The Jeep Grand Cherokee Trackhawk was introduced to South Africa in January 2019 – and discontinued in the third quarter of 2020.
During its short run in the country, 117 units of this super SUV were sold, Jeep South Africa told TopAuto.
The reason Jeep provided for discontinuing this SUV in the country was: “[The] engine availability for our market.”
This resulted in South Africans no longer being able to buy a new Grand Cherokee with a brutal 6.2-litre, V8, supercharged petrol engine.
The 6.4-litre unit in the current range-topping Grand Cherokee SRT is nothing to poke fun at, but it provides far less power and torque than the 522kW and 875Nm the Trackhawk was capable of.
The Jeep Grand Cherokee Trackhawk launched in South Africa with a starting price of R2,199,900.
Jeep said it was the “quickest production SUV ever” – accelerating from 0-100km/h in 3.7 seconds, finishing the quarter-mile drag in 11.6 seconds, and reaching a top speed of 290km/h.
This claim was not entirely true, as the Lamborghini Urus was revealed in 2017 and reached 100km/h in a slightly quicker 3.6 seconds, finished the quarter-mile in 11.4 seconds, and achieved a top speed of 315km/h.
However, this speed difference did not discount the Jeep’s abilities – and rather showed how impressive it truly was.
In 2019, buying the Trackhawk instead of the Urus meant you only had to “give up” 0.1 seconds on the 100km/h sprint and 25km/h on top speed, while saving roughly R1.2 million.
At the time, this price difference could’ve bought you something like a BMW M3 in addition to the Jeep to make up for not having a Lamborghini badge on a vehicle in your garage.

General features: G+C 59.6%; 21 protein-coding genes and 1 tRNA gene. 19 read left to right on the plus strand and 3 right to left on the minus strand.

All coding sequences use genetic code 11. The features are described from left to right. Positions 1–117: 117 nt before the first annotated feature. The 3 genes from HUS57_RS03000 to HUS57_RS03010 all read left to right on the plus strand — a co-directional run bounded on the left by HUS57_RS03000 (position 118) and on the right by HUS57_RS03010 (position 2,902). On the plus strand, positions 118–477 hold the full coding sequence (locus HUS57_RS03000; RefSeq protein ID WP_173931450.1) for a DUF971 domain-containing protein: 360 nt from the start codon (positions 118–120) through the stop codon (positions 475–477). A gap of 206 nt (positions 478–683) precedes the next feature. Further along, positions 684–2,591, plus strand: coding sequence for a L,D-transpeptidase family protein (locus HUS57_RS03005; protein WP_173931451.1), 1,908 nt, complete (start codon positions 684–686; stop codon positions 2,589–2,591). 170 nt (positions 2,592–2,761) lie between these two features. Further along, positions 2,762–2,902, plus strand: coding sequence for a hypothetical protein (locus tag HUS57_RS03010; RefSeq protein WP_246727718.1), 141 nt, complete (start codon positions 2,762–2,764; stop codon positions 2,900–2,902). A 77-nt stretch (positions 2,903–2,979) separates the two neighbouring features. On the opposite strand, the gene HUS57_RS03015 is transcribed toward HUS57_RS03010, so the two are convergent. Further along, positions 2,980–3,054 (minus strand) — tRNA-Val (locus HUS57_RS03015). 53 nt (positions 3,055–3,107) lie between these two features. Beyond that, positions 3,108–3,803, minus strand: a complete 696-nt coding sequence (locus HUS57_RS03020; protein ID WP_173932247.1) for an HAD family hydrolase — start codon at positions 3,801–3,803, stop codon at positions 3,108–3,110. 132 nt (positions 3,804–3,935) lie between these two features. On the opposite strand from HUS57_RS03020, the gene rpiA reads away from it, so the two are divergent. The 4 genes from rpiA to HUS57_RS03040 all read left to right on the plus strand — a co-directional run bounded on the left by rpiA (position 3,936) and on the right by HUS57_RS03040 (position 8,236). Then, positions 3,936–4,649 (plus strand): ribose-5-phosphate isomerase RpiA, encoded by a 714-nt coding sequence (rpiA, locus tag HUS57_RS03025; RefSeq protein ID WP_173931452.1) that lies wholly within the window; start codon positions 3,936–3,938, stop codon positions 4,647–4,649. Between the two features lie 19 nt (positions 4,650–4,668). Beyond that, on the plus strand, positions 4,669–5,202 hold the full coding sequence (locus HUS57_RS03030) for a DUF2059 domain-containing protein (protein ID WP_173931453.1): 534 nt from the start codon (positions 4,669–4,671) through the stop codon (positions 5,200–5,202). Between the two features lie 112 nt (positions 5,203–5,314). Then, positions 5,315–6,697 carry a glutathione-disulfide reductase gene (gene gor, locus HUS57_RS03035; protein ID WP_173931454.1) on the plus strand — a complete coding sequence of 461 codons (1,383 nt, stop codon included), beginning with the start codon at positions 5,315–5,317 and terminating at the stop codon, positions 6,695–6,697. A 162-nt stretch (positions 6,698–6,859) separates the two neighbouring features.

Throw in the Jeep’s higher ground clearance and more cargo capacity, and you had a practical super SUV that could take five passengers and heaps of luggage on an exciting grand tour.
Not to mention the Trackhawk’s more low-key personality, which catered to a wider audience.
Inside, the Trackhawk’s cabin rivaled the best in terms of features and materials.
It offered a 7-inch digital instrument cluster, an 8.4-inch infotainment display with Apple CarPlay and Android Auto, Nappa leather seats, front seat heating and ventilation, a dual sunroof, and a 19-speaker Harman Kardon sound system.
It had clever abilities, too, including adaptive suspension, adaptive bi-xenon headlights, adaptive cruise control, an on-demand four-wheel-drive system, six drive modes, lane departure warnings, and blind-spot monitoring.
Buying a Trackhawk
While the Jeep Grand Cherokee Trackhawk might not be available as a new vehicle, you can still find a handful of examples on the second-hand market.
Prices start from R1.7 million and go up to R1,980,000 for a “2021” version with 3,500km on the clock.